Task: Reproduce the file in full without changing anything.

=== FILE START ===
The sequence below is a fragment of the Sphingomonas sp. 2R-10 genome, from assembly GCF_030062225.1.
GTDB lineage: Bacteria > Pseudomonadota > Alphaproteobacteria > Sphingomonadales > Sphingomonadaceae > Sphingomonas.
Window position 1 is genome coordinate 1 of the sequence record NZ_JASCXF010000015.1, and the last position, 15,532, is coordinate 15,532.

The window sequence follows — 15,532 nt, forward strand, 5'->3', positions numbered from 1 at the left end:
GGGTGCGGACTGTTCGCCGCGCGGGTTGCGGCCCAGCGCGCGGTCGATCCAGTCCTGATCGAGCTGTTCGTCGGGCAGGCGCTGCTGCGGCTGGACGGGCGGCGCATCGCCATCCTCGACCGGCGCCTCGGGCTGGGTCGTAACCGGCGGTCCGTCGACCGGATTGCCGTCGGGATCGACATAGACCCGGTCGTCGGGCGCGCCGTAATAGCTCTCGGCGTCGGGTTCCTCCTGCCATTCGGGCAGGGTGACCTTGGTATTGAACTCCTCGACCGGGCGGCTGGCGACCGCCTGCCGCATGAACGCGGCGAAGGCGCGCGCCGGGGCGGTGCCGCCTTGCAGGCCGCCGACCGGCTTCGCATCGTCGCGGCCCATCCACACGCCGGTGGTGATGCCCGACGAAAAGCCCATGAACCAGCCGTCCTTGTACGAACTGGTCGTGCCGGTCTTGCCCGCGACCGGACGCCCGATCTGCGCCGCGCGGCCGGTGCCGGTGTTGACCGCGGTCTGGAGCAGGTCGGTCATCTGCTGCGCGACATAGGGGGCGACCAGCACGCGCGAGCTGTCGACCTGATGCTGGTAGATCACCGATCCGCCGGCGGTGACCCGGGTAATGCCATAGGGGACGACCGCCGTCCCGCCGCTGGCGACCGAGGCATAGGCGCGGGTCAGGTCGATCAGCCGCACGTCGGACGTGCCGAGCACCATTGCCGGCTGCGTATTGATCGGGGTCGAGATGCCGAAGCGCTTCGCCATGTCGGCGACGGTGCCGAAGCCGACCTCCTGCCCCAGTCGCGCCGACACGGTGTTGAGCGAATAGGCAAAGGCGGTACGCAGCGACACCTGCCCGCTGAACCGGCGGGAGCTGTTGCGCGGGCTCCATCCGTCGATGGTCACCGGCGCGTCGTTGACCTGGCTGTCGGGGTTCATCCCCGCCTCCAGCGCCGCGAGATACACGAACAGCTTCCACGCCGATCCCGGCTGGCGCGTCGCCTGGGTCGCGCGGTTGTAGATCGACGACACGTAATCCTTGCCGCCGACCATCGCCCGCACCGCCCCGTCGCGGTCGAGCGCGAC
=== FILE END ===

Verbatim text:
The sequence below is a fragment of the Sphingomonas sp. 2R-10 genome, from assembly GCF_030062225.1.
GTDB lineage: Bacteria > Pseudomonadota > Alphaproteobacteria > Sphingomonadales > Sphingomonadaceae > Sphingomonas.
Window position 1 is genome coordinate 1 of the sequence record NZ_JASCXF010000015.1, and the last position, 15,532, is coordinate 15,532.

The window sequence follows — 15,532 nt, forward strand, 5'->3', positions numbered from 1 at the left end:
GGGTGCGGACTGTTCGCCGCGCGGGTTGCGGCCCAGCGCGCGGTCGATCCAGTCCTGATCGAGCTGTTCGTCGGGCAGGCGCTGCTGCGGCTGGACGGGCGGCGCATCGCCATCCTCGACCGGCGCCTCGGGCTGGGTCGTAACCGGCGGTCCGTCGACCGGATTGCCGTCGGGATCGACATAGACCCGGTCGTCGGGCGCGCCGTAATAGCTCTCGGCGTCGGGTTCCTCCTGCCATTCGGGCAGGGTGACCTTGGTATTGAACTCCTCGACCGGGCGGCTGGCGACCGCCTGCCGCATGAACGCGGCGAAGGCGCGCGCCGGGGCGGTGCCGCCTTGCAGGCCGCCGACCGGCTTCGCATCGTCGCGGCCCATCCACACGCCGGTGGTGATGCCCGACGAAAAGCCCATGAACCAGCCGTCCTTGTACGAACTGGTCGTGCCGGTCTTGCCCGCGACCGGACGCCCGATCTGCGCCGCGCGGCCGGTGCCGGTGTTGACCGCGGTCTGGAGCAGGTCGGTCATCTGCTGCGCGACATAGGGGGCGACCAGCACGCGCGAGCTGTCGACCTGATGCTGGTAGATCACCGATCCGCCGGCGGTGACCCGGGTAATGCCATAGGGGACGACCGCCGTCCCGCCGCTGGCGACCGAGGCATAGGCGCGGGTCAGGTCGATCAGCCGCACGTCGGACGTGCCGAGCACCATTGCCGGCTGCGTATTGATCGGGGTCGAGATGCCGAAGCGCTTCGCCATGTCGGCGACGGTGCCGAAGCCGACCTCCTGCCCCAGTCGCGCCGACACGGTGTTGAGCGAATAGGCAAAGGCGGTACGCAGCGACACCTGCCCGCTGAACCGGCGGGAGCTGTTGCGCGGGCTCCATCCGTCGATGGTCACCGGCGCGTCGTTGACCTGGCTGTCGGGGTTCATCCCCGCCTCCAGCGCCGCGAGATACACGAACAGCTTCCACGCCGATCCCGGCTGGCGCGTCGCCTGGGTCGCGCGGTTGTAGATCGACGACACGTAATCCTTGCCGCCGACCATCGCCCGCACCGCCCCGTCGCGGTCGAGCGCGAC